The Amazon Rainforest, an important carbon sink at risk of deforestation. (Photo: Diego Perez, USDA Forest Service, NASA, public domain)

BASCOMB: Well, as we said, roughly 130 countries have signed on to this declaration, including Brazil, which is home, of course, to the majority of the world's largest tropical rainforest, the Amazon. But deforestation rates in Brazil have been marching steadily upwards for the last decade or so. And even more so since Jair Bolsonaro became president almost three years ago. So, what do you make of Brazil signing on to this pledge to halt deforestation?

BUTLER: So, it's a big deal that Brazil signed it, there are some caveats, though. So, there's been an emphasis on net zero deforestation, which means that clearance of national forests could still happen, but it could be quote-unquote, offset by plantations. So that's a significant loophole. And then Brazil's leadership has been focusing on illegal deforestation. So illegal deforestation is, you know, a subset of overall deforestation. But what's been happening in Brazil under the Bolsonaro administration, is that deforestation that was, you know, once illegal is now being legalized. So essentially, environmental laws are being relaxed. So, it's kind of like a shifting baseline.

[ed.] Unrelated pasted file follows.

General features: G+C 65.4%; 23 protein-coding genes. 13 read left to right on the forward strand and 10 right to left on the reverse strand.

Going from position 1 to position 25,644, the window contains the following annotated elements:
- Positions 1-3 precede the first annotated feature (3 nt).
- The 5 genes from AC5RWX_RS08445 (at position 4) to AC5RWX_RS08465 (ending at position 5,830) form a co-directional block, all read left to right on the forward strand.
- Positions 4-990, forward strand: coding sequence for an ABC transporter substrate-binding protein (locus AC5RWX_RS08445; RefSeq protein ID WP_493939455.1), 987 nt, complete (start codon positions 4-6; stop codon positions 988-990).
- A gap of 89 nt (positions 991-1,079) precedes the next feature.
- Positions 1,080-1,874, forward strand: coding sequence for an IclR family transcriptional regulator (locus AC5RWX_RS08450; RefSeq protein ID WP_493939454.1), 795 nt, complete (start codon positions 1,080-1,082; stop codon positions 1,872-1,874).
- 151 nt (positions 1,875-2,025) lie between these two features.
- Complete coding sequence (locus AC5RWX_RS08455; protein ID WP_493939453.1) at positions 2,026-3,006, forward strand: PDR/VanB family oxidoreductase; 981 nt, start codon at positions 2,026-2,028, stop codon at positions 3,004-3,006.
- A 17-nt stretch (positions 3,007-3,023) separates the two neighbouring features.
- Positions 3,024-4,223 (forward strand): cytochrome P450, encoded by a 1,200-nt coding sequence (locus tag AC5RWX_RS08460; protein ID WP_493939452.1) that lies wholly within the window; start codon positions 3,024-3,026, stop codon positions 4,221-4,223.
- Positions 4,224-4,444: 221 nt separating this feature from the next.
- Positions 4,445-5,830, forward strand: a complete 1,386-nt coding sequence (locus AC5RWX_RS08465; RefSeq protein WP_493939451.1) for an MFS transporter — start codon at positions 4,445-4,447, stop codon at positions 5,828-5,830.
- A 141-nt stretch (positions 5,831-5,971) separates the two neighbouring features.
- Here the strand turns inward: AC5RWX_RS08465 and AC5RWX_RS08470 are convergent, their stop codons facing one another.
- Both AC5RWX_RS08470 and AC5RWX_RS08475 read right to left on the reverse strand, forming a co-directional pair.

The devastating results of deforestation. (Photo: Dikshajhingan, Wikimedia Commons, CC BY-SA 4.0)

BASCOMB: So, focusing on illegal deforestation doesn't do you much good when you keep changing the laws to make deforestation legal.

BUTLER: Yeah, exactly. And then also when you're not enforcing the law.

BASCOMB: Well, at the other end of the spectrum is Indonesia, which is also signed on to this declaration. And as I understand it, Indonesia has been really effective at reducing deforestation rates. Can you tell us about that? And what are they doing right there?